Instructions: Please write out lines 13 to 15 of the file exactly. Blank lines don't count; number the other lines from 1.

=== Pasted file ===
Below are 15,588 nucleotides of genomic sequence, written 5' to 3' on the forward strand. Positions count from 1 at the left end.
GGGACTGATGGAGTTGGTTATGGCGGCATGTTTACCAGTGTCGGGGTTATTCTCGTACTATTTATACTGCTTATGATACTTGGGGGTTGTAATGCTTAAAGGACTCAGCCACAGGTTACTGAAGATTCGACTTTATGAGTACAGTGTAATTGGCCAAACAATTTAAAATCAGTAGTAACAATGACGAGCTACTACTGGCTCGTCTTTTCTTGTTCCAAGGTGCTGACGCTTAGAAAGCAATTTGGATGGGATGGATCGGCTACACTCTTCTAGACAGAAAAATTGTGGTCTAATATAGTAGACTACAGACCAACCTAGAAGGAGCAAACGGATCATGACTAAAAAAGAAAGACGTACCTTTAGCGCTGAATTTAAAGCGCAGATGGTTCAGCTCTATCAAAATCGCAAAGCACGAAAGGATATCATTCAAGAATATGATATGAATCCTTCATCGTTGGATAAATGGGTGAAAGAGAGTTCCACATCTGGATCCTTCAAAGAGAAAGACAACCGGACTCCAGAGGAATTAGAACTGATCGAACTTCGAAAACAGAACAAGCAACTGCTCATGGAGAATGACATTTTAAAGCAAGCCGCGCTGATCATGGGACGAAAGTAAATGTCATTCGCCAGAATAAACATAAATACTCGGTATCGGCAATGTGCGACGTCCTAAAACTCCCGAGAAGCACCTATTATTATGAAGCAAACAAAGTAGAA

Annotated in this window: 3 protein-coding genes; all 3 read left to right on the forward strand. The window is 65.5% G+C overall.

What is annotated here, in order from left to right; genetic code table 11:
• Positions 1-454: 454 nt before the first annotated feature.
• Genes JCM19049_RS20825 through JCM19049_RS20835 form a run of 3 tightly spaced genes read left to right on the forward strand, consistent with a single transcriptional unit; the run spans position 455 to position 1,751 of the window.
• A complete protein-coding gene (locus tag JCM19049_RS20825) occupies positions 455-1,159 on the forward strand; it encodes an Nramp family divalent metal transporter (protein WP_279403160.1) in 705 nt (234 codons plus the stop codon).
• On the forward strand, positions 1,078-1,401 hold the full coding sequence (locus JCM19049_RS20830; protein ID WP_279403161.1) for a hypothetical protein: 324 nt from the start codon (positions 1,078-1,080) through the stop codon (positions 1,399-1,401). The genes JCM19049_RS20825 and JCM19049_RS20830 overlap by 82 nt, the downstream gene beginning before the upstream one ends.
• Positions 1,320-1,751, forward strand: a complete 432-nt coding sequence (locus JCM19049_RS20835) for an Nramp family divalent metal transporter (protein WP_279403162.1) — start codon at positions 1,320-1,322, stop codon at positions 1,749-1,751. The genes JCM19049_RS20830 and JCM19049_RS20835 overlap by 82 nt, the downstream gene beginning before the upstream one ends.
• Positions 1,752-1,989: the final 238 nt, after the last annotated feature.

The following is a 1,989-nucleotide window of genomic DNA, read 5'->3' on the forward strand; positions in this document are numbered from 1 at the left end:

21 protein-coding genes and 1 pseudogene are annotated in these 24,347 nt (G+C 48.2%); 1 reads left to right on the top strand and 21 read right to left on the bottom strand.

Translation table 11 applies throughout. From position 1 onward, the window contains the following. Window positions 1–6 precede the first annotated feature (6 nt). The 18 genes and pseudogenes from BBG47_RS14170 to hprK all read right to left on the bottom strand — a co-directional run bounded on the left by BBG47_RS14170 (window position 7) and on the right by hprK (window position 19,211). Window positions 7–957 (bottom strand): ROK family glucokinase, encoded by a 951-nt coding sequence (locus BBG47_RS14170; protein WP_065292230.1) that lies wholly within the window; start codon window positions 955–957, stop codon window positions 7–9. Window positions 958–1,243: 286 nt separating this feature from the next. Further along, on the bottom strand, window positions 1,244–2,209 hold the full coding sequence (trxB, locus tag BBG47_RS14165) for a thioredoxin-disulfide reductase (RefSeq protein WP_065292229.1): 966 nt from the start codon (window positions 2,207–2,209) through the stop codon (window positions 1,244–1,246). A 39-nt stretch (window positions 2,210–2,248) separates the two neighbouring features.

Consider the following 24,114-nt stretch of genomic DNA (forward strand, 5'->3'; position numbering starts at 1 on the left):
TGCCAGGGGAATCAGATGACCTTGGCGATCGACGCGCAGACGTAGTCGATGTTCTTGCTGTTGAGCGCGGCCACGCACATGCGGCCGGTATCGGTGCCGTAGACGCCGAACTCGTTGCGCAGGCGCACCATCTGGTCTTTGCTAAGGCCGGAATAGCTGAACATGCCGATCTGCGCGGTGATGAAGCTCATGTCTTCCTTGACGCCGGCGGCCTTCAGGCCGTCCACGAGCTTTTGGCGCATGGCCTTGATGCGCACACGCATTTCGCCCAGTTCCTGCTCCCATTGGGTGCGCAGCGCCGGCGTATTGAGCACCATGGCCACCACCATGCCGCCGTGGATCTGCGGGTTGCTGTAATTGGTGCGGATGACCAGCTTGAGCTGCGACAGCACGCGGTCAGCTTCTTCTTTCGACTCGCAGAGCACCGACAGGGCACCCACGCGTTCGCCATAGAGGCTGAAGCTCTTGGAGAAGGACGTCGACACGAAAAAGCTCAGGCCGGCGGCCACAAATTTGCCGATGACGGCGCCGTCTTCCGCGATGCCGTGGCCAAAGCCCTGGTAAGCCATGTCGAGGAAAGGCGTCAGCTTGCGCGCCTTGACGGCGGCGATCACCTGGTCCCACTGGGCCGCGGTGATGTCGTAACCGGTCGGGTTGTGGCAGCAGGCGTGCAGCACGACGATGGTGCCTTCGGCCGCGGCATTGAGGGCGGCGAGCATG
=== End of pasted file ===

Translation table 11 applies throughout. From position 1 onward, the window contains the following. Window positions 1–6 precede the first annotated feature (6 nt). The 18 genes and pseudogenes from BBG47_RS14170 to hprK all read right to left on the bottom strand — a co-directional run bounded on the left by BBG47_RS14170 (window position 7) and on the right by hprK (window position 19,211). Window positions 7–957 (bottom strand): ROK family glucokinase, encoded by a 951-nt coding sequence (locus BBG47_RS14170; protein WP_065292230.1) that lies wholly within the window; start codon window positions 955–957, stop codon window positions 7–9. Window positions 958–1,243: 286 nt separating this feature from the next. Further along, on the bottom strand, window positions 1,244–2,209 hold the full coding sequence (trxB, locus tag BBG47_RS14165) for a thioredoxin-disulfide reductase (RefSeq protein WP_065292229.1): 966 nt from the start codon (window positions 2,207–2,209) through the stop codon (window positions 1,244–1,246). A 39-nt stretch (window positions 2,210–2,248) separates the two neighbouring features.

Consider the following 24,114-nt stretch of genomic DNA (forward strand, 5'->3'; position numbering starts at 1 on the left):
TGCCAGGGGAATCAGATGACCTTGGCGATCGACGCGCAGACGTAGTCGATGTTCTTGCTGTTGAGCGCGGCCACGCACATGCGGCCGGTATCGGTGCCGTAGACGCCGAACTCGTTGCGCAGGCGCACCATCTGGTCTTTGCTAAGGCCGGAATAGCTGAACATGCCGATCTGCGCGGTGATGAAGCTCATGTCTTCCTTGACGCCGGCGGCCTTCAGGCCGTCCACGAGCTTTTGGCGCATGGCCTTGATGCGCACACGCATTTCGCCCAGTTCCTGCTCCCATTGGGTGCGCAGCGCCGGCGTATTGAGCACCATGGCCACCACCATGCCGCCGTGGATCTGCGGGTTGCTGTAATTGGTGCGGATGACCAGCTTGAGCTGCGACAGCACGCGGTCAGCTTCTTCTTTCGACTCGCAGAGCACCGACAGGGCACCCACGCGTTCGCCATAGAGGCTGAAGCTCTTGGAGAAGGACGTCGACACGAAAAAGCTCAGGCCGGCGGCCACAAATTTGCCGATGACGGCGCCGTCTTCCGCGATGCCGTGGCCAAAGCCCTGGTAAGCCATGTCGAGGAAAGGCGTCAGCTTGCGCGCCTTGACGGCGGCGATCACCTGGTCCCACTGGGCCGCGGTGATGTCGTAACCGGTCGGGTTGTGGCAGCAGGCGTGCAGCACGACGATGGTGCCTTCGGCCGCGGCATTGAGGGCGGCGAGCATG